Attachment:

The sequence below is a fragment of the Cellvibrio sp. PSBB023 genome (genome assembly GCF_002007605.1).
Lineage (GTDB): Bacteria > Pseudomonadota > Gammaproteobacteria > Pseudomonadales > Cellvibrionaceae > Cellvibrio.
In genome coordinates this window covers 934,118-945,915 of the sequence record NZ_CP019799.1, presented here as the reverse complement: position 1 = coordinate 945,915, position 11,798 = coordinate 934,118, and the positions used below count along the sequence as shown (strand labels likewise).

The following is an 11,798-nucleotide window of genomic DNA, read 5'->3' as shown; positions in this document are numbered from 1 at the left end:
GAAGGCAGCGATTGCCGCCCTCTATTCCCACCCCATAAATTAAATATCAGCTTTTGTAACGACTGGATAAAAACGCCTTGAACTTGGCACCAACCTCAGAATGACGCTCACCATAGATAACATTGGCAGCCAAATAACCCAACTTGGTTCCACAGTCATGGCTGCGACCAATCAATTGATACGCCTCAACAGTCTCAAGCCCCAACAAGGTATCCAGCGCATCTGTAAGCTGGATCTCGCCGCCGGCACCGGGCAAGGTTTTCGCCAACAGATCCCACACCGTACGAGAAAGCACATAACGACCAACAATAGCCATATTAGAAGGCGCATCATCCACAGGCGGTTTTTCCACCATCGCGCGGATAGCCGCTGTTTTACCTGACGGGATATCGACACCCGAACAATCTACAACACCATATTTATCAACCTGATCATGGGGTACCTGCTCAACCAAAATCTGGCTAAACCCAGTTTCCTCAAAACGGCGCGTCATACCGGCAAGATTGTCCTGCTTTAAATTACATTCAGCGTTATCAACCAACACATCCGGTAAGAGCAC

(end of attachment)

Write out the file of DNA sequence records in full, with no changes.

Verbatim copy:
The sequence below is a fragment of the Cellvibrio sp. PSBB023 genome (genome assembly GCF_002007605.1).
Lineage (GTDB): Bacteria > Pseudomonadota > Gammaproteobacteria > Pseudomonadales > Cellvibrionaceae > Cellvibrio.
In genome coordinates this window covers 934,118-945,915 of the sequence record NZ_CP019799.1, presented here as the reverse complement: position 1 = coordinate 945,915, position 11,798 = coordinate 934,118, and the positions used below count along the sequence as shown (strand labels likewise).

The following is an 11,798-nucleotide window of genomic DNA, read 5'->3' as shown; positions in this document are numbered from 1 at the left end:
GAAGGCAGCGATTGCCGCCCTCTATTCCCACCCCATAAATTAAATATCAGCTTTTGTAACGACTGGATAAAAACGCCTTGAACTTGGCACCAACCTCAGAATGACGCTCACCATAGATAACATTGGCAGCCAAATAACCCAACTTGGTTCCACAGTCATGGCTGCGACCAATCAATTGATACGCCTCAACAGTCTCAAGCCCCAACAAGGTATCCAGCGCATCTGTAAGCTGGATCTCGCCGCCGGCACCGGGCAAGGTTTTCGCCAACAGATCCCACACCGTACGAGAAAGCACATAACGACCAACAATAGCCATATTAGAAGGCGCATCATCCACAGGCGGTTTTTCCACCATCGCGCGGATAGCCGCTGTTTTACCTGACGGGATATCGACACCCGAACAATCTACAACACCATATTTATCAACCTGATCATGGGGTACCTGCTCAACCAAAATCTGGCTAAACCCAGTTTCCTCAAAACGGCGCGTCATACCGGCAAGATTGTCCTGCTTTAAATTACATTCAGCGTTATCAACCAACACATCCGGTAAGAGCAC